PROMO 64J1 Animal - Chicken Hen - Wikimedia

Montana facing 'unprecedented' avian influenza risk, state veterinarian says

David Beasley | The Center Square contributor

(The Center Square) – Montana is facing an "unprecedented" avian influenza risk this season, according to the state's top veterinarian. 

The virus was first detected in early April, and chickens have been killed in Cascade and Judith Basin counties to stop the spread, NBC Montana reported.

Over 78,000 birds from eight different backyard flocks in Montana have been affected by the outbreak, according to U.S. Department of Agriculture data.

"It seems like this particular strain seems to be more deadly or more transmissible," Montana State Veterinarian Dr. Marty Zaluski told The Center Square. 

While it's not a food safety or public health issue, according to Zaluski, domestic birds such as chickens and ducks are "at a highly increased risk of being infected with avian influenza if they have contact with wild birds, particularly waterfowl."

Residents who have domestic fowl should consider shielding them as much as possible from wild birds, the veterinarian said.

"Owners should do anything they can do to create some separation from wild birds," he said. "If that requires a net, some kind of a roof, all those would be things to consider."

Bird owners should remember that avian flu is a temporary threat based on prior outbreaks of the virus, Zaluski said.

"In 2015, the last transmission was in early June," he said. "I think I would seriously consider keeping them inside for the next few weeks."

Poultry owners should contact their veterinarians and potentially the state Department of Livestock if they suspect bird flu.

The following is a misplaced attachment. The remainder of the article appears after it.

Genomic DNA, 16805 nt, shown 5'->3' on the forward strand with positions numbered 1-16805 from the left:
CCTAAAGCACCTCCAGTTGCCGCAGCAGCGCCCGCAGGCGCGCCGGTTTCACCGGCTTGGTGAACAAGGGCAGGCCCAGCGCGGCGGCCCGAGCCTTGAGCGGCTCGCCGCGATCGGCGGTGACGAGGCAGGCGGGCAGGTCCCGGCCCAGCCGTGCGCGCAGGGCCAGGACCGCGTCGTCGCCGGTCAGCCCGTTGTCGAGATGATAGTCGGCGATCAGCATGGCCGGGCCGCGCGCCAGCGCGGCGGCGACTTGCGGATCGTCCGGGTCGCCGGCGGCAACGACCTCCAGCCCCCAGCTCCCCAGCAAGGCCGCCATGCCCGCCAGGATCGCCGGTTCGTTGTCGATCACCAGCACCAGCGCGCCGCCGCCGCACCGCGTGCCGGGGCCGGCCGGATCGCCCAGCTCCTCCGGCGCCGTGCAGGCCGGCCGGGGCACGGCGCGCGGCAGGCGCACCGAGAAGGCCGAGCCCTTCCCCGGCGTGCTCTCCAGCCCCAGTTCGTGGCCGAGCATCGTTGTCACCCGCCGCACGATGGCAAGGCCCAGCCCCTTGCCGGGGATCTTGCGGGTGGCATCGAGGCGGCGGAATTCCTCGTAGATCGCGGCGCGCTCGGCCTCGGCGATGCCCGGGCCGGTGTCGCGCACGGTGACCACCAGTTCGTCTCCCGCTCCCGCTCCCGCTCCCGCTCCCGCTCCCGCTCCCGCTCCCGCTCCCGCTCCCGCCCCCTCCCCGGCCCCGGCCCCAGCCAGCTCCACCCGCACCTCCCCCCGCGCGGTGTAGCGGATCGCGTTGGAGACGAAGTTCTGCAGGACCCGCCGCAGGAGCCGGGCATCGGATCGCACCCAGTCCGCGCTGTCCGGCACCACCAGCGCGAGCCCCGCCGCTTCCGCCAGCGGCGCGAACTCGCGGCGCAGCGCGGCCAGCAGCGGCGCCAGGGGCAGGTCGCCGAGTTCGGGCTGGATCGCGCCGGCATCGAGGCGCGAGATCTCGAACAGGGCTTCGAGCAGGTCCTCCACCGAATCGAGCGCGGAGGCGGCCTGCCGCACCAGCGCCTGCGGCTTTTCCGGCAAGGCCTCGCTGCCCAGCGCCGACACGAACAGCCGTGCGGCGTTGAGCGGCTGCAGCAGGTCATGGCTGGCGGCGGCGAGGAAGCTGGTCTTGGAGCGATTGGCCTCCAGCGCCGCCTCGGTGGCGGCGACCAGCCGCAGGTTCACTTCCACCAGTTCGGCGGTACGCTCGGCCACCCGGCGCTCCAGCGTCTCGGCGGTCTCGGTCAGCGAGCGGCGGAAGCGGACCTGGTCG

"What we typically recommend is that if you do have a mortality that you submit one or more recently dead chickens to our diagnostic laboratory for avian influenza testing," Zaluski said.

Typically, when avian flu strikes a flock, many birds die.

"Out of 30 chickens, you might see one die one day, three or four the next day, and eventually the majority of those 30 not survive over the space of four or five days," Zaluski said.

The Centers for Disease Control and Prevention (CDC) recently reported one human case of avian bird flu in Colorado, the agency said in a news release.

"This case occurred in a person who had direct exposure to poultry and was involved in the culling (depopulating) of poultry with presumptive H5N1 bird flu," the CDC said. "The patient reported fatigue for a few days as their only symptom and has since recovered."

That case "does not change the human risk assessment for the general public, which CDC considers to be low," the agency said.